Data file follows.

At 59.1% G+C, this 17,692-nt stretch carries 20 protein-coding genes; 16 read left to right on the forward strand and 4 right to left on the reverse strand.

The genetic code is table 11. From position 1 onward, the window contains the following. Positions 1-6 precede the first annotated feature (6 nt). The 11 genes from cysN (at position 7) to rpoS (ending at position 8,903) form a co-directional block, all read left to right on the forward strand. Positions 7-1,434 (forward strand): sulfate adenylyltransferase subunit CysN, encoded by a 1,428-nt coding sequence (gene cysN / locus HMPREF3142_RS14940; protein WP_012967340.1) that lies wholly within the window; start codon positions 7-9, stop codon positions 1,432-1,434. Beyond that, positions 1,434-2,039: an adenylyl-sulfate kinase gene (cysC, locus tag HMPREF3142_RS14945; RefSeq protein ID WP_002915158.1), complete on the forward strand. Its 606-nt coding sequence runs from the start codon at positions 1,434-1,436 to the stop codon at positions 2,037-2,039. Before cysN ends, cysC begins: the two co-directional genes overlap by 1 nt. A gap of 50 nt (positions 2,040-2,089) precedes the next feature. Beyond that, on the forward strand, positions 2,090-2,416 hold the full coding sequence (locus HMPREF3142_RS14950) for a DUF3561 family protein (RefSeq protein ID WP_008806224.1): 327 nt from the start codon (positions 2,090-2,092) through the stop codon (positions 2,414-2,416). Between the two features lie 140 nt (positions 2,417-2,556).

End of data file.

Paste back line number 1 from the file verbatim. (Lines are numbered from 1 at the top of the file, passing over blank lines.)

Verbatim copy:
At 59.1% G+C, this 17,692-nt stretch carries 20 protein-coding genes; 16 read left to right on the forward strand and 4 right to left on the reverse strand.